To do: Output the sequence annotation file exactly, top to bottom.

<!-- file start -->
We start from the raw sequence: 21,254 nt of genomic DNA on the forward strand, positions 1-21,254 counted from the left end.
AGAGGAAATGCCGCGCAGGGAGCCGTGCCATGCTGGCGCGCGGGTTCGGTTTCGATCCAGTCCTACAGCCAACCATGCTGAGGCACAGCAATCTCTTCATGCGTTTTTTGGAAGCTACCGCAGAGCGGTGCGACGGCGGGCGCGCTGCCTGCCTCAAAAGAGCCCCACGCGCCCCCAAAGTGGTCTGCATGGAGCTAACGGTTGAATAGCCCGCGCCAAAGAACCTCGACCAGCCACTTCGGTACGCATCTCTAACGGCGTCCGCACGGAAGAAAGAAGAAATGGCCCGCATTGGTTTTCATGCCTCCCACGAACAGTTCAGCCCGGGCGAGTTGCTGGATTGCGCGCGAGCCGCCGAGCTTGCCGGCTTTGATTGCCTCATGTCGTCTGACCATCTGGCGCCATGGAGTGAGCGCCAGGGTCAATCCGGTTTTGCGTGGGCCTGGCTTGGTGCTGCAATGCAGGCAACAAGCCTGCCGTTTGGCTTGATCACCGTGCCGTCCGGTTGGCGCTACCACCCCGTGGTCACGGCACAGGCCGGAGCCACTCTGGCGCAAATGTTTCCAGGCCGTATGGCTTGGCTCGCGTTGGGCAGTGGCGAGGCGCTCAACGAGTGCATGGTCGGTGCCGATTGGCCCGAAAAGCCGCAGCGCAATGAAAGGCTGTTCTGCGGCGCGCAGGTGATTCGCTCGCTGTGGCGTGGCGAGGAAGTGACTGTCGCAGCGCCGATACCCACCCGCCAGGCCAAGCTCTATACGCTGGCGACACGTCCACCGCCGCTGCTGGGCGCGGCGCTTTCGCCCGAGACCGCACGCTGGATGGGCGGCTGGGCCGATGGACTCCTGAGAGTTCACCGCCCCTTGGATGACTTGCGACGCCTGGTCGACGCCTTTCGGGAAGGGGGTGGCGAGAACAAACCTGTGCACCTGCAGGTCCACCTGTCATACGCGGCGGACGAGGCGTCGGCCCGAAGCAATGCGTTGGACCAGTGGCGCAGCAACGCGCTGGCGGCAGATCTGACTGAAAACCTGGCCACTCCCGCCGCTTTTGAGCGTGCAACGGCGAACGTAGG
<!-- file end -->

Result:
We start from the raw sequence: 21,254 nt of genomic DNA on the forward strand, positions 1-21,254 counted from the left end.
AGAGGAAATGCCGCGCAGGGAGCCGTGCCATGCTGGCGCGCGGGTTCGGTTTCGATCCAGTCCTACAGCCAACCATGCTGAGGCACAGCAATCTCTTCATGCGTTTTTTGGAAGCTACCGCAGAGCGGTGCGACGGCGGGCGCGCTGCCTGCCTCAAAAGAGCCCCACGCGCCCCCAAAGTGGTCTGCATGGAGCTAACGGTTGAATAGCCCGCGCCAAAGAACCTCGACCAGCCACTTCGGTACGCATCTCTAACGGCGTCCGCACGGAAGAAAGAAGAAATGGCCCGCATTGGTTTTCATGCCTCCCACGAACAGTTCAGCCCGGGCGAGTTGCTGGATTGCGCGCGAGCCGCCGAGCTTGCCGGCTTTGATTGCCTCATGTCGTCTGACCATCTGGCGCCATGGAGTGAGCGCCAGGGTCAATCCGGTTTTGCGTGGGCCTGGCTTGGTGCTGCAATGCAGGCAACAAGCCTGCCGTTTGGCTTGATCACCGTGCCGTCCGGTTGGCGCTACCACCCCGTGGTCACGGCACAGGCCGGAGCCACTCTGGCGCAAATGTTTCCAGGCCGTATGGCTTGGCTCGCGTTGGGCAGTGGCGAGGCGCTCAACGAGTGCATGGTCGGTGCCGATTGGCCCGAAAAGCCGCAGCGCAATGAAAGGCTGTTCTGCGGCGCGCAGGTGATTCGCTCGCTGTGGCGTGGCGAGGAAGTGACTGTCGCAGCGCCGATACCCACCCGCCAGGCCAAGCTCTATACGCTGGCGACACGTCCACCGCCGCTGCTGGGCGCGGCGCTTTCGCCCGAGACCGCACGCTGGATGGGCGGCTGGGCCGATGGACTCCTGAGAGTTCACCGCCCCTTGGATGACTTGCGACGCCTGGTCGACGCCTTTCGGGAAGGGGGTGGCGAGAACAAACCTGTGCACCTGCAGGTCCACCTGTCATACGCGGCGGACGAGGCGTCGGCCCGAAGCAATGCGTTGGACCAGTGGCGCAGCAACGCGCTGGCGGCAGATCTGACTGAAAACCTGGCCACTCCCGCCGCTTTTGAGCGTGCAACGGCGAACGTAGG